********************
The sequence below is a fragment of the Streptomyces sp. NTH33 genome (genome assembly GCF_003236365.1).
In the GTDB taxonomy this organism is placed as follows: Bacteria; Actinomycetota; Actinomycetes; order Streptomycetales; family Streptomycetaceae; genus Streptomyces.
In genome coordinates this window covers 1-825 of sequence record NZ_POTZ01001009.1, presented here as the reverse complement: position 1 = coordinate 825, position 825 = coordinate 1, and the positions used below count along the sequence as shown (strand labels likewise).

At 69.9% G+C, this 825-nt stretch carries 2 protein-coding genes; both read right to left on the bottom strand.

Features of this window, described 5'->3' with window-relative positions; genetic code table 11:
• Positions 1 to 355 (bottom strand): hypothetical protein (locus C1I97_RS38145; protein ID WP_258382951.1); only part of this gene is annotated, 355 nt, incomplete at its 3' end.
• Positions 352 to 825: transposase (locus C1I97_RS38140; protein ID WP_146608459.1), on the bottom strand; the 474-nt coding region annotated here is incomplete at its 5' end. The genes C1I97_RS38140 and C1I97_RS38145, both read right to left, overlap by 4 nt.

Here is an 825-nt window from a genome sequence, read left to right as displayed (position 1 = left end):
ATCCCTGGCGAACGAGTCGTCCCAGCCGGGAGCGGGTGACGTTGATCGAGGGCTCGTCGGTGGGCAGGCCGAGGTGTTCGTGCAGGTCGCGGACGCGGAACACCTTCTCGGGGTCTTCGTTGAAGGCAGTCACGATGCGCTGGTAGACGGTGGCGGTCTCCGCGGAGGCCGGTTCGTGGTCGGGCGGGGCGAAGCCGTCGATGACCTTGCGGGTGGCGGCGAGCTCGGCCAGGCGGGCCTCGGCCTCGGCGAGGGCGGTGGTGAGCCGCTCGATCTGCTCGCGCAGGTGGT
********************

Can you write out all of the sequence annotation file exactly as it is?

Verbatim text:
The sequence below is a fragment of the Streptomyces sp. NTH33 genome (genome assembly GCF_003236365.1).
In the GTDB taxonomy this organism is placed as follows: Bacteria; Actinomycetota; Actinomycetes; order Streptomycetales; family Streptomycetaceae; genus Streptomyces.
In genome coordinates this window covers 1-825 of sequence record NZ_POTZ01001009.1, presented here as the reverse complement: position 1 = coordinate 825, position 825 = coordinate 1, and the positions used below count along the sequence as shown (strand labels likewise).

At 69.9% G+C, this 825-nt stretch carries 2 protein-coding genes; both read right to left on the bottom strand.

Features of this window, described 5'->3' with window-relative positions; genetic code table 11:
• Positions 1 to 355 (bottom strand): hypothetical protein (locus C1I97_RS38145; protein ID WP_258382951.1); only part of this gene is annotated, 355 nt, incomplete at its 3' end.
• Positions 352 to 825: transposase (locus C1I97_RS38140; protein ID WP_146608459.1), on the bottom strand; the 474-nt coding region annotated here is incomplete at its 5' end. The genes C1I97_RS38140 and C1I97_RS38145, both read right to left, overlap by 4 nt.

Here is an 825-nt window from a genome sequence, read left to right as displayed (position 1 = left end):
ATCCCTGGCGAACGAGTCGTCCCAGCCGGGAGCGGGTGACGTTGATCGAGGGCTCGTCGGTGGGCAGGCCGAGGTGTTCGTGCAGGTCGCGGACGCGGAACACCTTCTCGGGGTCTTCGTTGAAGGCAGTCACGATGCGCTGGTAGACGGTGGCGGTCTCCGCGGAGGCCGGTTCGTGGTCGGGCGGGGCGAAGCCGTCGATGACCTTGCGGGTGGCGGCGAGCTCGGCCAGGCGGGCCTCGGCCTCGGCGAGGGCGGTGGTGAGCCGCTCGATCTGCTCGCGCAGGTGGT